There is no shortage of incredible new comic titles out there for the discerning fan, but one title in particular is ripping its way through the crowd: Image Comics’ Nailbiter. This brainchild of writer Josh Williamson and artist Mike Henderson brings together the dreary crime noir of Twin Peaks with the gore and horror of Hannibal, as a rogue Army interrogator and small-town sheriff team up to investigate the disappearance of an FBI agent in Buckaroo, Oregon—a town that has spawned sixteen serial killers. SLUG caught up with writer Josh Williamson via email to talk about the title, his processes, and how he has found success by taking control of his creative output.
Readers beware: Potential spoilers lie ahead, including some for as-yet-unreleased issues.
SLUG: Atmosphere and location can so often be underutilized in storytelling, but Nailbiter is the polar opposite—Buckaroo practically is the story, or at least a central character. It’s very reminiscent of works like Salem’s Lot, incorporating that special kind of small town isolation and mystery. How have you, as a writer, worked to establish that kind of powerful atmosphere?
Williamson: It comes from personal experience. I live in Portland now, but for a few years I lived in a small town about 30 miles outside the city. It was very rural and felt very removed from civilization. I would ride my bike around and think about how odd and somewhat creepy the town was. There would be these small houses in the middle of nowhere and I just know … something bad happened there. So when I started to write Nailbiter the vibes I got from that small town became part of the style. Everyone knows each other, is in each other’s business and there is an assumption of a bond—like everyone is on the same page and when you’re not … you’re the outsider immediately. The rain is also an important factor. A lot of people I know in Portland suffer from seasonal depression because of the weather here, the constant raining season. From the start we talked about the tone of the town—its look and how it would create something relatable and about an emotional shorthand to make the town, and then the book, extra creepy. Adam and Mike worked on the colors … and how the colors would give this gloomy feel to everything. Thankfully it all worked.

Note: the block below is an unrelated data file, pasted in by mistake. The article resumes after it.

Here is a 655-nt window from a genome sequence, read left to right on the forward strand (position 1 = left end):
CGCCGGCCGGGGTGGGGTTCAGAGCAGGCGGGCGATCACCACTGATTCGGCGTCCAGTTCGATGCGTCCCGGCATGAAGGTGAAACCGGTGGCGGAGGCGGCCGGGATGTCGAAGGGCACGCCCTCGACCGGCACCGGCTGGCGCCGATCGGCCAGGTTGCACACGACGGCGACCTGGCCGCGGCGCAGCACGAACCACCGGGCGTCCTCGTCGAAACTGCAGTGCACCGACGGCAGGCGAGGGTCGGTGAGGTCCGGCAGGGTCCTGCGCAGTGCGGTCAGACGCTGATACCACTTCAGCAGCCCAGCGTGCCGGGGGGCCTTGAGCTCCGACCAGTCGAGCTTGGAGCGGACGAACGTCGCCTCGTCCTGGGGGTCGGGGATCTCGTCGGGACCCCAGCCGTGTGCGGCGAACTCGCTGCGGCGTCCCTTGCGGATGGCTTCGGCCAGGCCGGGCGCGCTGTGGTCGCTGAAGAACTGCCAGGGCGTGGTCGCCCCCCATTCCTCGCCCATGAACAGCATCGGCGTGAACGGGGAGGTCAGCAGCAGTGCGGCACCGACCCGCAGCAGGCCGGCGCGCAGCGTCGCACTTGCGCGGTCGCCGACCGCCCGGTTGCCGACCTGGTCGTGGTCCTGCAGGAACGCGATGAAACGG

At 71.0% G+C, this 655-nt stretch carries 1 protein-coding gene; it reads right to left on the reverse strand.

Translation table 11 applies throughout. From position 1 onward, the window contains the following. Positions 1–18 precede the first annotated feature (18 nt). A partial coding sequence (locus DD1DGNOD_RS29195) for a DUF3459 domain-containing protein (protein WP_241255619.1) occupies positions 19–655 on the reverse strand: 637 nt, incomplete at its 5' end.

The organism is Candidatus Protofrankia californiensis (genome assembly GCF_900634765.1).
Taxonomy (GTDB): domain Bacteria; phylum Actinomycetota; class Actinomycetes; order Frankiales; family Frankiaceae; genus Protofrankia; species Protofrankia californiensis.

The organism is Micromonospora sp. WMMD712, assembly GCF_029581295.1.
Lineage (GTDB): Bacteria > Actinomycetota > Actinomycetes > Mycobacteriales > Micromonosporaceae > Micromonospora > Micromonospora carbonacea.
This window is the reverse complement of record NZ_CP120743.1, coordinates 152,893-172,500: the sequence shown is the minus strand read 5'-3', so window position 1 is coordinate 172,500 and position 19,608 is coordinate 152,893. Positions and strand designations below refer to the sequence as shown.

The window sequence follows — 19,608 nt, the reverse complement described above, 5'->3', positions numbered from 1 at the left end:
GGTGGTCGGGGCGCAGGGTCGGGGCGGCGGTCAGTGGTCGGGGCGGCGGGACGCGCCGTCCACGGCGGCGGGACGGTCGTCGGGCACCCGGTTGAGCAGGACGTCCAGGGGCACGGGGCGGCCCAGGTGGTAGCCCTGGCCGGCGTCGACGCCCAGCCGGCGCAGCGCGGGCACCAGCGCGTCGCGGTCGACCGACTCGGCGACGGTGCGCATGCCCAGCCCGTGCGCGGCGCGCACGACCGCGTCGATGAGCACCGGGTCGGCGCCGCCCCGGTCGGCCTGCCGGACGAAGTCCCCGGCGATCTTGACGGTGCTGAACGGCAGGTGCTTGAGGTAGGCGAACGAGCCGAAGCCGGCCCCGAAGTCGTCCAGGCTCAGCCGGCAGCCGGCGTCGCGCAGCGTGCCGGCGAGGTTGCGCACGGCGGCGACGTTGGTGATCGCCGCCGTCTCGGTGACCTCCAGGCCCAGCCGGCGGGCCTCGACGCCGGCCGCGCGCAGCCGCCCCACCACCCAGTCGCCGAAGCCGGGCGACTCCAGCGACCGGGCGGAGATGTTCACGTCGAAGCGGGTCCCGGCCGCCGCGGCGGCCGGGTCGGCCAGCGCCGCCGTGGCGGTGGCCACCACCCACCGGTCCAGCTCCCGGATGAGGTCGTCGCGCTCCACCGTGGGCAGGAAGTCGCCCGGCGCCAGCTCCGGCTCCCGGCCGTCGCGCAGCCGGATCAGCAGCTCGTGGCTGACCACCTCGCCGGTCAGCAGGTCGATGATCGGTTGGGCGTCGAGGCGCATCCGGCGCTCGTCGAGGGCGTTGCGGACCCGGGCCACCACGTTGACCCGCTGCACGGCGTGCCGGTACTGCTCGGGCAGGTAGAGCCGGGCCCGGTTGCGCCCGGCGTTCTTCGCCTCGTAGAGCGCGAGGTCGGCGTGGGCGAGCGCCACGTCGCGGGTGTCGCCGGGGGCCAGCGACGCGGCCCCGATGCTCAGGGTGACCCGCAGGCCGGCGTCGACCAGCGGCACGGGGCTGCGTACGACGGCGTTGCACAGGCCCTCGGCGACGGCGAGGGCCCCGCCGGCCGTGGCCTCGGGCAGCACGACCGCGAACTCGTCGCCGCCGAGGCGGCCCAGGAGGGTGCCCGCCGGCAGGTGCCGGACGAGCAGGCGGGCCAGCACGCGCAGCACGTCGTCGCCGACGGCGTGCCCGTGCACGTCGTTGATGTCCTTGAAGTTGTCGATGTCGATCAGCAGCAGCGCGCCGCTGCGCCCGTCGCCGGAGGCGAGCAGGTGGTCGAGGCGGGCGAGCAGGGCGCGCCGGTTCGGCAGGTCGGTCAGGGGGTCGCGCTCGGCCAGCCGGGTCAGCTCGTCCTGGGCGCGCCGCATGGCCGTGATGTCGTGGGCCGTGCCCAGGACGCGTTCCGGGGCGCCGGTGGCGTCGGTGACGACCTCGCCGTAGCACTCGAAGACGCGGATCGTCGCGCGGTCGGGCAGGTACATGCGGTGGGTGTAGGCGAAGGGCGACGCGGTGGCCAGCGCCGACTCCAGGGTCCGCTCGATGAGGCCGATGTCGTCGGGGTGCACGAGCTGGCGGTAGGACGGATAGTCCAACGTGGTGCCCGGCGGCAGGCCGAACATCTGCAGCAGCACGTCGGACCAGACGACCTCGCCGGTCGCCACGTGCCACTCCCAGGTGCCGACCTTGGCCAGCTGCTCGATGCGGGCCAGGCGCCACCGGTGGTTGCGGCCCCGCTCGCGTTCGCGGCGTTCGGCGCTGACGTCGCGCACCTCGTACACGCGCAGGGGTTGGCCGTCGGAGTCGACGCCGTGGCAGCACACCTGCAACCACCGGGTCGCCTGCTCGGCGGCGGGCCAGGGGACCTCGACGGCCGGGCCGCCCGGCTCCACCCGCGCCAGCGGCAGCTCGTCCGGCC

SLUG: Se7en is a top five film for me and I love that you’ve used it as influence—you make some awesome obscure line references in past interviews, particularly in reference to the question, “What makes a serial killer?” Se7en, like other properties, uses the mystery of that question as a fear tool, whereas I feel Nailbiter is set on exploring it. In the research you’ve done to answer that question and build Warren and his predecessors as realistic, have you found any answers that surprise you?
Williamson: It’s interesting to hear different takes on the matter—articles, experts, casual experts and just people. Is it nature vs nurture? The answers that people have given have been very interesting. I think I wasn’t surprised by the answers but the why people presented them. So sure of what they thought were the reasons. That was the biggest challenge in the start, and I mentioned this in Issue Seven. Or at least Warren did … In the early days of the development, I was trying to find answers for things in the book, and started to find myself trying to find the “why” in life, which is impossible. We’ll never know that for sure. There are too many factors—too many things can contribute to it. So in the book we want to explore all of it. If we’ve thought of it in real life… so have people in the world of Nailbiter.